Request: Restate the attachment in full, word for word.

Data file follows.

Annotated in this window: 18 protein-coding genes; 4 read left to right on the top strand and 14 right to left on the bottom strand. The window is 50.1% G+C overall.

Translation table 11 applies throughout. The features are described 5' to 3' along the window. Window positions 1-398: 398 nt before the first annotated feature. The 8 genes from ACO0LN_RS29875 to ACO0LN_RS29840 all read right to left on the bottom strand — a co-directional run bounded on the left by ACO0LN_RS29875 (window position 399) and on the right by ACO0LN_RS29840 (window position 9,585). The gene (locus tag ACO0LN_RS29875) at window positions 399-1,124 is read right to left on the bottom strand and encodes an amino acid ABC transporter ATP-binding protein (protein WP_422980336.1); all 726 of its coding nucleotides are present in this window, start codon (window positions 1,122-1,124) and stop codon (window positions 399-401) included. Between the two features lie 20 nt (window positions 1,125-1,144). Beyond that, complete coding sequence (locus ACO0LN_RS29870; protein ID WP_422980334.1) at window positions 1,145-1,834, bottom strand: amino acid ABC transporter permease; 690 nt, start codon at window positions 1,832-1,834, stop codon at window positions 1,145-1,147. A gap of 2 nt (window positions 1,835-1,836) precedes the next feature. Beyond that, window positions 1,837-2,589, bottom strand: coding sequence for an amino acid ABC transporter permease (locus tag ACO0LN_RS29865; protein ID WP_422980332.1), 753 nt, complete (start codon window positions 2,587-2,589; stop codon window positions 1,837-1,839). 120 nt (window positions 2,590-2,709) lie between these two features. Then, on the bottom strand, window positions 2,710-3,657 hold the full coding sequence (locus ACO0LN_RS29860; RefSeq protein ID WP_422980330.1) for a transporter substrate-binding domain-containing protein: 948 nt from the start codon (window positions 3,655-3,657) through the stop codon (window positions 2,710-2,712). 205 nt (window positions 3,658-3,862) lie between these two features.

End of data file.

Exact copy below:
Annotated in this window: 18 protein-coding genes; 4 read left to right on the top strand and 14 right to left on the bottom strand. The window is 50.1% G+C overall.

Translation table 11 applies throughout. The features are described 5' to 3' along the window. Window positions 1-398: 398 nt before the first annotated feature. The 8 genes from ACO0LN_RS29875 to ACO0LN_RS29840 all read right to left on the bottom strand — a co-directional run bounded on the left by ACO0LN_RS29875 (window position 399) and on the right by ACO0LN_RS29840 (window position 9,585). The gene (locus tag ACO0LN_RS29875) at window positions 399-1,124 is read right to left on the bottom strand and encodes an amino acid ABC transporter ATP-binding protein (protein WP_422980336.1); all 726 of its coding nucleotides are present in this window, start codon (window positions 1,122-1,124) and stop codon (window positions 399-401) included. Between the two features lie 20 nt (window positions 1,125-1,144). Beyond that, complete coding sequence (locus ACO0LN_RS29870; protein ID WP_422980334.1) at window positions 1,145-1,834, bottom strand: amino acid ABC transporter permease; 690 nt, start codon at window positions 1,832-1,834, stop codon at window positions 1,145-1,147. A gap of 2 nt (window positions 1,835-1,836) precedes the next feature. Beyond that, window positions 1,837-2,589, bottom strand: coding sequence for an amino acid ABC transporter permease (locus tag ACO0LN_RS29865; protein ID WP_422980332.1), 753 nt, complete (start codon window positions 2,587-2,589; stop codon window positions 1,837-1,839). 120 nt (window positions 2,590-2,709) lie between these two features. Then, on the bottom strand, window positions 2,710-3,657 hold the full coding sequence (locus ACO0LN_RS29860; RefSeq protein ID WP_422980330.1) for a transporter substrate-binding domain-containing protein: 948 nt from the start codon (window positions 3,655-3,657) through the stop codon (window positions 2,710-2,712). 205 nt (window positions 3,658-3,862) lie between these two features.